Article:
Besenia Rodriguez supports faculty advisors in the concentration and oversees key responsibilities related to the curriculum, including course proposals and concentration reviews; first-year and sophomore seminars; and curriculum development and assessment. She works closely with colleagues in support of curricular and co-curricular initiatives like Brown's Engaged Scholars Program, Wintersession, the Mellon Mays Undergraduate Fellowship, and the Presidential Scholars Program, and signature aspects of Brown's Open Curriculum, like the independent concentration and independent studies.
In addition, like all academic deans, Dean Rodriguez spends a considerable amount of time advising and mentoring undergraduates as they learn to construct paths through the Open Curriculum, develop mentoring relationships, and pursue meaningful experiences in and out of the classroom that allow them to deepen their learning and discover their calling(s) and commitments. Driven by an anti-racist, relational, and humanist pedagogy, Dean Rodriguez's most fulfilling mentoring relationships are those that allow her to partner with students experiencing academic and other difficulties as they work to thrive, be whole, and be well.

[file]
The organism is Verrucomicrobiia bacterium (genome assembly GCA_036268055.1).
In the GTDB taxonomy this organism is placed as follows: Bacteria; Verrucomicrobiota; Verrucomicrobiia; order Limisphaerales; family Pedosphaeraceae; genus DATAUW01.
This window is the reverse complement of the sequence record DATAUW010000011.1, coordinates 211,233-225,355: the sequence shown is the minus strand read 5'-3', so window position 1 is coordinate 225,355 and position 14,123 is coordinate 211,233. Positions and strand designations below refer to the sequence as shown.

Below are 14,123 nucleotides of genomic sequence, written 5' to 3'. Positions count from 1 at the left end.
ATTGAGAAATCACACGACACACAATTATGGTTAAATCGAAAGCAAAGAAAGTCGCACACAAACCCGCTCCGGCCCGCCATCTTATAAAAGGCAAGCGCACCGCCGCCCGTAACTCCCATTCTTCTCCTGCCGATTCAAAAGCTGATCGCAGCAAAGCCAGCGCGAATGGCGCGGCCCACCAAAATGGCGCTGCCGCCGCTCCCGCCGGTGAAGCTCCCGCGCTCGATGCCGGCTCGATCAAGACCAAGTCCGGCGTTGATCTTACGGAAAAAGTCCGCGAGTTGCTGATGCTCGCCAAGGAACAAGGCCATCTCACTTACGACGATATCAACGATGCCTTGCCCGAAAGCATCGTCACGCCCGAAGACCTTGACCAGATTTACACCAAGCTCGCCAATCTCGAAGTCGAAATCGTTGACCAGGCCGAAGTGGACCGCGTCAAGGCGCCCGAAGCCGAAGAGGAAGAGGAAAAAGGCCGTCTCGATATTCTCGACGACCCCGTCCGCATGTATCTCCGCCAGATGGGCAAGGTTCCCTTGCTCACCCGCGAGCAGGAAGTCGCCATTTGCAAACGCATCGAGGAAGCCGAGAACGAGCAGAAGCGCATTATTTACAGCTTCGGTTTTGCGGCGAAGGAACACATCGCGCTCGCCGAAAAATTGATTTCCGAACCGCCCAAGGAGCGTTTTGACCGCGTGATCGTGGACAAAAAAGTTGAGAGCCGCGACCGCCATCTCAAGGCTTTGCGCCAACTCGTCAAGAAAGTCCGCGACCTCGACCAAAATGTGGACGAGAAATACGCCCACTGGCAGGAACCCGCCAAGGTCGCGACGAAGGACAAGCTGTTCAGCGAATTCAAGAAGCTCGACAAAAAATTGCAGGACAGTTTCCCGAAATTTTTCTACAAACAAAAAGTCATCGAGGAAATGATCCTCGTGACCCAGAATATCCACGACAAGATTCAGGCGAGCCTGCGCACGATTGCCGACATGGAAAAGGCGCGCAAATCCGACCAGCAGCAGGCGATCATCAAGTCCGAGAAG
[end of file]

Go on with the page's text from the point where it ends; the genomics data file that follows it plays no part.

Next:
Dean Rodriguez earned her Bachelor of Arts with honors in Africana Studies and Education from Brown University and her Master of Arts, Master of Philosophy, and Doctor of Philosophy in African American and American Studies from Yale University. Her scholarship on 20th century anti-racist and anti-imperialist movements and comparative racial formations across the Americas has been published in Radical History Review, Souls: A Critical Journal of Black Culture, Politics and Society, and the anthology Transnational Blackness: Navigating the Global Color Line. She has taught courses on U.S. cultural history, critical theory, and on globalization, education, and digital culture.
Previously, Dean Rodriguez worked at Pepperdine University's Graduate School of Education and Psychology, and with the Mellon Mays Undergraduate Fellowship programs at Queens College-CUNY and at Yale. She also worked for the Human Rights Research Fund and Fundación Amistad, two non-profit organizations based in New Haven and New York, respectively.